Carolyn agreed to see Charlie in an hour and a half and then hung up.  Next he  pulled out the card that contained the phone number of Evergreen Counseling.  He expected that he would have to think more about this, but to his surprise he punched in the number without a second thought.  After several rings, and just as Charlie began to expect that his call would go to voice mail, he heard somebody pick up on the other end.

“Hello” came a voice on the line.  Charlie answered awkwardly.  “Hello.  Un, my name’s Charlie.  Is this Evergreen Counseling?”

“Yes.  This is Evergreen Counseling.  I am D’Andra Chummley.  Did you say your name is Charlie?”

“Yes.  Charlie Hamer.  I was given your number by Rachael – – -.”  Charlie stopped.  He realized that he didn’t know Rachael’s last name.  “By a person named Rachael who has a garden plot next to mine.  She works with troubled kids in Portland.”

“Of course.  Rachael.  Wonderful person.  If she hasn’t shared her last name with you, I’ll leave that for her to do when and if she wants to.  What brings you to be calling me, Mr. Hamer?”

“Well, un, I think I need you services.  I’m kinda, well, I’m sort of messed up in my thinking.  I mean, I’m bothered by some stuff that I can’t let go of, or maybe it won’t let go of me.  But it’s not like, un well, oh hell, maybe it IS like I’m not in control.  Really, Mrs. Chummley, I need to talk with someone and get some things straightened out.  Rachael said that you are good at that.”

“I would be happy to help you any way that I can Mr. Hamer.  When could we get together?  I am not terribly busy right now, so it should be easy and very much at your convenience.”

“Well, I need to discuss something else first.  I’m between jobs, and I am not rolling in money right now.”  Charlie chose not to add that he had just eaten a charity breakfast.  “Rachael said that perhaps you might need some services that I can offer.  I am a contractor, and can do just about anything that a house needs to have done.  Would you be willing to trade services?”

There was silence for a moment, then at last D’Andra spoke again.  “I will speak to my husband about that.  We do indeed need some work done on our house, but he would have to be consulted first.”  D’Andra paused another moment and then added “Perhaps we could have one introduction session.  You could bring me some references and I will speak to my husband.  Would that be acceptable, Mr. Hamer?”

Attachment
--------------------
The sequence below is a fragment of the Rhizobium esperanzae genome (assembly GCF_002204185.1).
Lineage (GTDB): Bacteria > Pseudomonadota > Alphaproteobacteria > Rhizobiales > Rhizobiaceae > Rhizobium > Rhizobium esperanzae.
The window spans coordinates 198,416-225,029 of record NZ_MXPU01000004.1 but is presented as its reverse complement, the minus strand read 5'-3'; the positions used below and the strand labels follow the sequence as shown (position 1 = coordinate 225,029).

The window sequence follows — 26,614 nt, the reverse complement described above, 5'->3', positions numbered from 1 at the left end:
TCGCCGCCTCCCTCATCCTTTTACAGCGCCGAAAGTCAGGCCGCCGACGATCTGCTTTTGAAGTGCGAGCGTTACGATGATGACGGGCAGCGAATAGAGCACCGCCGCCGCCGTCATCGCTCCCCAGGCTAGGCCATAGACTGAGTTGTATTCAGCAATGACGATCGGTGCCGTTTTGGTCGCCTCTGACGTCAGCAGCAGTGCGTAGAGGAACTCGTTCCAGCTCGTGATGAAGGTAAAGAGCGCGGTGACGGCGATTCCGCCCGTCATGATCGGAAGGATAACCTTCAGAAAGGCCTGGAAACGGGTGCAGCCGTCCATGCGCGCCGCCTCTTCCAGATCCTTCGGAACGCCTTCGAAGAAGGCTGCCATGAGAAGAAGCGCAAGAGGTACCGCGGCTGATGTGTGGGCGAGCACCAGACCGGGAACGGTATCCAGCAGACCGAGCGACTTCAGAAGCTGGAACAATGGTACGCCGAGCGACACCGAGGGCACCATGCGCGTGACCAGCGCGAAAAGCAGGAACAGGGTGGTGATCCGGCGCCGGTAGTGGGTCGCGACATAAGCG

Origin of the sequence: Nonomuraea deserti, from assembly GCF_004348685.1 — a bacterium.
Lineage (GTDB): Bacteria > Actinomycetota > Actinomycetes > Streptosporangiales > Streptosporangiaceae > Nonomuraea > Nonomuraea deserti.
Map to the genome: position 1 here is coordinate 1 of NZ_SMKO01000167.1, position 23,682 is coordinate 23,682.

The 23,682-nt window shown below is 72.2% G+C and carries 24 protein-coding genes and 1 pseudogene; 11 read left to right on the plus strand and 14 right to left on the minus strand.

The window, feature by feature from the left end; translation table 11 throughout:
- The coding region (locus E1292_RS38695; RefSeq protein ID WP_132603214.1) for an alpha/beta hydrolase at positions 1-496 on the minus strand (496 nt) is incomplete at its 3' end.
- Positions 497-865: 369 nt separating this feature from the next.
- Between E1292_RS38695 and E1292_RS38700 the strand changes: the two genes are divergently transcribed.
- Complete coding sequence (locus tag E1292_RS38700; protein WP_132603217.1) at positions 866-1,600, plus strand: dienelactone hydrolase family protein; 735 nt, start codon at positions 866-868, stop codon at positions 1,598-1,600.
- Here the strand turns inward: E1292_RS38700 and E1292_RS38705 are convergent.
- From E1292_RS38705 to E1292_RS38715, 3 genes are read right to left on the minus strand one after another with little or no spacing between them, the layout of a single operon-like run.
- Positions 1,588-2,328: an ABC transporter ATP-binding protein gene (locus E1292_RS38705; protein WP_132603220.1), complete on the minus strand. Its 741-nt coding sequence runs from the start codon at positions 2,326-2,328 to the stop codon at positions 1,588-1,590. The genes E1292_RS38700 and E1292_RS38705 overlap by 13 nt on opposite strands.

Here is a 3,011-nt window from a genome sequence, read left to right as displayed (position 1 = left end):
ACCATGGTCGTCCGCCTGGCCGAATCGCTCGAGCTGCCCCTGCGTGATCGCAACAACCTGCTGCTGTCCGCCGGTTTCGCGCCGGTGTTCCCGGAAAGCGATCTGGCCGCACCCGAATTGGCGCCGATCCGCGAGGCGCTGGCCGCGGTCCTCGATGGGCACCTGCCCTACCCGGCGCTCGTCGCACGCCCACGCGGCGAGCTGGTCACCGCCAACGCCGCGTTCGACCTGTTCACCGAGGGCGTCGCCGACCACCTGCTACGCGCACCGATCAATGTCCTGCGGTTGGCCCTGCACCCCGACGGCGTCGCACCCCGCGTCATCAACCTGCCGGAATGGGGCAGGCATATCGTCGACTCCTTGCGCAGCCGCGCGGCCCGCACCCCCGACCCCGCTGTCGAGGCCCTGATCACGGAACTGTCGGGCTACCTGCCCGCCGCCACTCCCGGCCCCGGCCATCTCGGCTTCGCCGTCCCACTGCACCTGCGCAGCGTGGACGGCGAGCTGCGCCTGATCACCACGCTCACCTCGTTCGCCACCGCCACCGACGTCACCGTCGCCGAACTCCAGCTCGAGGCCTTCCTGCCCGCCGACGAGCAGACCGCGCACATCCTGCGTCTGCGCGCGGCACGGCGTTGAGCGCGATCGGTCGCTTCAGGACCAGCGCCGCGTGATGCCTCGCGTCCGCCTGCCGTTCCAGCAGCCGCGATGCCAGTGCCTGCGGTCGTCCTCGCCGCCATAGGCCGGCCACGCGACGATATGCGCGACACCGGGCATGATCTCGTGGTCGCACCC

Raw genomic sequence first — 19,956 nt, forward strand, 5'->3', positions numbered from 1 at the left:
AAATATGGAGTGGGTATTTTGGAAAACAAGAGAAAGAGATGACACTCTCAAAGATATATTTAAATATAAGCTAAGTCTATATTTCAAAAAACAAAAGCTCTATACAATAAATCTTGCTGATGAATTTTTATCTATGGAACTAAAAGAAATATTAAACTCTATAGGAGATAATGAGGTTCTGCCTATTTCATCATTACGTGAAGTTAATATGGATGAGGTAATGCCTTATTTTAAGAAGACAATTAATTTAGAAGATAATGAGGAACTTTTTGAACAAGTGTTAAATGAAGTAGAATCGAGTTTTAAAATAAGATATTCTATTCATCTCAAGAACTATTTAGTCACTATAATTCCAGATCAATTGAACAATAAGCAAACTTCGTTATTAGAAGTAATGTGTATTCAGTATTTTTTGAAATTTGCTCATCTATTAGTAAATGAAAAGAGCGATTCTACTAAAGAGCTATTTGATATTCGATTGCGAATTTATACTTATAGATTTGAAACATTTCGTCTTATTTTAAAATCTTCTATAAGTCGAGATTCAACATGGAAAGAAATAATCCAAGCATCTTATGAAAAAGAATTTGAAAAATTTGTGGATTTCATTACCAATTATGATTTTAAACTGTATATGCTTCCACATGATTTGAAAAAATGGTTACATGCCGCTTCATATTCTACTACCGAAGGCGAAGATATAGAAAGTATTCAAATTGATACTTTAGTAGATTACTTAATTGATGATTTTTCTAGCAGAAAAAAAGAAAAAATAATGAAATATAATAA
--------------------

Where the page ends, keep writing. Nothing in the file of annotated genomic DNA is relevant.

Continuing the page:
Charlie agreed to that deal and promised to be at the Chummley’s house at 10:00 the next morning.  Then, with a little more than an hour to kill and very little gasoline in the tank of his truck, Charlie pulled out the diagrams and plans that he had redrawn, looking for anything that might need more fine tuning.  He found several very small items and was busy erasing and rewriting when he at last looked at his watch and saw that he had fifteen minutes to get to Carolyn’s house.

“Crap!” Charlie shouted.  He fired up the motor and pulled into traffic on Main Street.  Carolyn did not live too far away, but Charlie felt like he had left her house the day before on thin ice.  He didn’t want to push his luck today.  Traffic was light however, and Charlie pulled up and parked in front of her house with a good 30 seconds to spare.  He used those thirty seconds to put his papers in order, take in and exhale a deep breath, and try to get the butterflies in his stomach flying in formation.  At length he exited his truck and walked up the cement path that led to the front porch.  Carolyn was in the open door, waiting for him.

“Good morning Charlie.  How are you doing today?” she asked.

“Pretty good, I think” he answered.  “And yourself?  How are you?”

“Fine, Charlie.  I’m doing just fine.  Come on in and show me what you’ve got.”

“Formal” Charlie thought.  “Damned formal.  This could go south in a heartbeat.  Oh, God, please don’t let me screw up now.”

Carolyn waved Charlie to his usual position at the kitchen table and asked if he would like some coffee and something to eat.  “I would love a cup of your coffee” he responded.  “But I just had breakfast a few hours ago.  I’m fine, thank you,”